The SVOD service, which was first launched in the US and Canada in 2017, offers an array of UK programming and last year revealed plans to “significantly expand” its offering with more original drama and live events.
It will be operated as a 50/50 joint venture and a local team will be recruited, including a country manager.
Further roll-outs outside of North America have been on the cards for some time, with BBCS’s president of global distribution Paul Dempsey admitting at MIPCOM that the service could work in “a handful” other countries.
Britbox already offers shows in the US such as Death In Paradise, crime drama The Bay and the third season of co-produced drama Mum.
Content offer & launch date
It remains to be seen how content will be shared between Britbox and BBCS’s existing partners in the country. The commercial arm of the UK pubcaster already has extensive relationships with the ABC, which airs Doctor Who, and pay TV operator Foxtel, via which it offers channels including drama-skewing BBC First. The roll-out will not impact existing deals.
Fiona Lang, general manager for BBC Studios in Australia and New Zealand, described the roll-out – whose exact launch date has not been given – as “a real opportunity to build on the momentum and brand that has been established in North America and to make Britbox part of BBC Studios’ future strategy in Australia.
“Complementing our existing partnerships in the region, Britbox will draw on our vast combined catalogue of acclaimed British content and will deliver it directly to Australian audiences via a proven and seamless streaming service.”
Augustus Dulgaro, ITVS EVP of Asia Pacific sales and distribution, global entertainment, said: “It’s great to have a new route to market in Australia for ITV’s best loved British content. We know the powerful combination of UK producers and distributors that the BritBox brand represents has been a consumer hit elsewhere and we look forward to bringing it to Australian fans in 2020.”
Despite the roll-out in Oz, a worldwide launch remnains unlikely. Dempsey has previously told TBI that BBCS is not looking to launch a truly global SVOD offering, instead arguing that “one of our strengths” is that the company can be “platform agnostic”, allowing it to deal with the growing number of global outfits.
BBCS already offers a streaming service in Asia, called BBC player and last year struck a rich multi-year deal that will see its blue chip natural history programming become available globally via a Discovery-backed SVOD.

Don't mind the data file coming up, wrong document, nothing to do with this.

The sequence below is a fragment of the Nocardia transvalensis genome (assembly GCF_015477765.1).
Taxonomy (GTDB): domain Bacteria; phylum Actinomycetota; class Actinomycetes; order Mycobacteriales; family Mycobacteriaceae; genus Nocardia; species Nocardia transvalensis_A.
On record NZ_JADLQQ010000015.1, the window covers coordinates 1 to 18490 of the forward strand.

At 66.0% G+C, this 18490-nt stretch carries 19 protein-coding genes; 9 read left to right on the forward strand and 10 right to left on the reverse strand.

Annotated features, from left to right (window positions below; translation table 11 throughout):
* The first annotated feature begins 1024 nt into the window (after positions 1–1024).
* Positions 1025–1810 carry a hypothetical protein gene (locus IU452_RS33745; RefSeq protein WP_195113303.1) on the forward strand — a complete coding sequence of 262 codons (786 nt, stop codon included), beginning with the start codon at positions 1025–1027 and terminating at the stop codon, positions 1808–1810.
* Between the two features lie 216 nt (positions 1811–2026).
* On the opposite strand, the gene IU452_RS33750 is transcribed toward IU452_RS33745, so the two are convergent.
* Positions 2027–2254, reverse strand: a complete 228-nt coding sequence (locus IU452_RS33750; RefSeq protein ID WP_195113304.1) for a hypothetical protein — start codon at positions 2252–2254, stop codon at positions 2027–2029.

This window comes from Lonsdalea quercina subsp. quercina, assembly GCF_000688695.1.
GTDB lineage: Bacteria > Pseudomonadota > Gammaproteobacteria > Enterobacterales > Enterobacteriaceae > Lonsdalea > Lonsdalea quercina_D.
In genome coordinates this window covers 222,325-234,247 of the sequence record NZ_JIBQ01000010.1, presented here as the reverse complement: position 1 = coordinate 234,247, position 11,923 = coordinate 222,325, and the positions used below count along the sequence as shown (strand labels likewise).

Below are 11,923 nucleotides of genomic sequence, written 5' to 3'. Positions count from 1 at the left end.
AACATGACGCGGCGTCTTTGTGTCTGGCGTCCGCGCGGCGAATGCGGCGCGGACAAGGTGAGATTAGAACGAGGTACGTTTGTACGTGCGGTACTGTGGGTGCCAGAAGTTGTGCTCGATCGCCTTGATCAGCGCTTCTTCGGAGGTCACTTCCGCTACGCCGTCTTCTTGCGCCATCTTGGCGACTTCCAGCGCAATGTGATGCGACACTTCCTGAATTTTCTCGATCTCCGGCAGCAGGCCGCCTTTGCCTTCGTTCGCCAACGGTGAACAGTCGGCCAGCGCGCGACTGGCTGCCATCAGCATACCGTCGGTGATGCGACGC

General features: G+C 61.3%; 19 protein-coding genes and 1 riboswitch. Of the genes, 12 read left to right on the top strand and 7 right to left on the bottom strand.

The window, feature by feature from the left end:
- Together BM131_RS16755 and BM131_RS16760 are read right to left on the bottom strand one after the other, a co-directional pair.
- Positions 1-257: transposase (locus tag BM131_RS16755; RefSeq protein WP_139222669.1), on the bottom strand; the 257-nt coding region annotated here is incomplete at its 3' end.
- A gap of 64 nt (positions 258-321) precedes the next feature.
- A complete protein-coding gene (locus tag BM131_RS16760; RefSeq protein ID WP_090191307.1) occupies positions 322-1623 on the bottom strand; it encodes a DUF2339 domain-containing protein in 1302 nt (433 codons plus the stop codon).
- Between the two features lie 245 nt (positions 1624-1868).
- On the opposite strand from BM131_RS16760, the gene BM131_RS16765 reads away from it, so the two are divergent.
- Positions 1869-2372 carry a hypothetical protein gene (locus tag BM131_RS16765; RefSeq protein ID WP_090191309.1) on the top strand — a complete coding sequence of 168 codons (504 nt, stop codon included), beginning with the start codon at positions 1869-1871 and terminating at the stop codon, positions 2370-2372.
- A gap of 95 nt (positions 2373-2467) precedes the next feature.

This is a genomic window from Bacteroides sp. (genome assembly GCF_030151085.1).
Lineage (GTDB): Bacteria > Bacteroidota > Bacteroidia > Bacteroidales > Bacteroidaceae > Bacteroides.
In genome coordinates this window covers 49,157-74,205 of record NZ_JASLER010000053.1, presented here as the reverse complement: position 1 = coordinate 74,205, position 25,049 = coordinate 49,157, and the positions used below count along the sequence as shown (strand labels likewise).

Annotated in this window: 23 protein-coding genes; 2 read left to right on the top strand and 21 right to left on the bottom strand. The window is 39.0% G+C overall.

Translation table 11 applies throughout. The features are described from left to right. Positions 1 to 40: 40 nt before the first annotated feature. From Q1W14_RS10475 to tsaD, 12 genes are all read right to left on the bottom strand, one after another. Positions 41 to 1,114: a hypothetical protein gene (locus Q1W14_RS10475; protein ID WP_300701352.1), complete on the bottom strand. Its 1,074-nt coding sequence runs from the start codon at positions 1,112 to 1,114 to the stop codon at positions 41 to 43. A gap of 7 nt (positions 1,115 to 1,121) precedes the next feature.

ITV and the BBC have also launched a UK-focused BritBox service, which offers shows such as BBC comedy Gavin & Stacey and ITV drama Broadchurch. Yesterday the service unveiled its first original, a reboot of satirical puppet show Spitting Image, which last aired almost 25 years ago.
That service, in which the BBC only holds a 10% stake, costs £5.99 ($7.50) a month while the US version costs $5.99. Details of the Australia version are yet to be revealed.
Australia is already home to a swathe of streamers including Disney+, which launched in the country last year ahead of its European roll-out.
Viewers also have access to other recent entrants such as Apple TV as well as local offerings including Stan, CBS-backed 10 All Access and Foxtel Now. Netflix, Amazon and Hayu are also among others on offer.
Britbox’s million milestone
News of BritBox’s launch Down Under comes a day after the service said it has reached one million subscribers in the US. BBCS and ITVS claim the streamer has been the “fastest-growing targeted standalone SVOD service” in the country since its March 2017 launch.
Broken down by demographic, BritBox said that it “thrives by tapping into the underserved audience of women 45 years and older.” The streamer added that it is “super-serving” this segment and this is reflected by its “single-digit churn rate” which it says is “an incomparable metric in today’s multi-SVOD landscape.”
By comparison to its UK counterpart which serves to present largely library content, the US offers its ‘NOW’ feature. The streamer has also announced the commission of Father Brown spinoff series, Sister Boniface and the co-commission with BBC of There She Goes season two.
Soumya Sriraman, CEO and president of BritBox, said: “This is an incredible milestone for our nimble team at BritBox. Our content mix of known, now, and new British TV shows is a potent concoction of programming which remains unbeatable.”
Despite hitting this milestone in the US, the service has reportedly failed to make a splash in the UK. Recent research from Oliver & Ohlbaum Associates estimates that while 19% of Brits were interested in the service at launch, only 1.5% – approximately 380,000 – have actually signed up.
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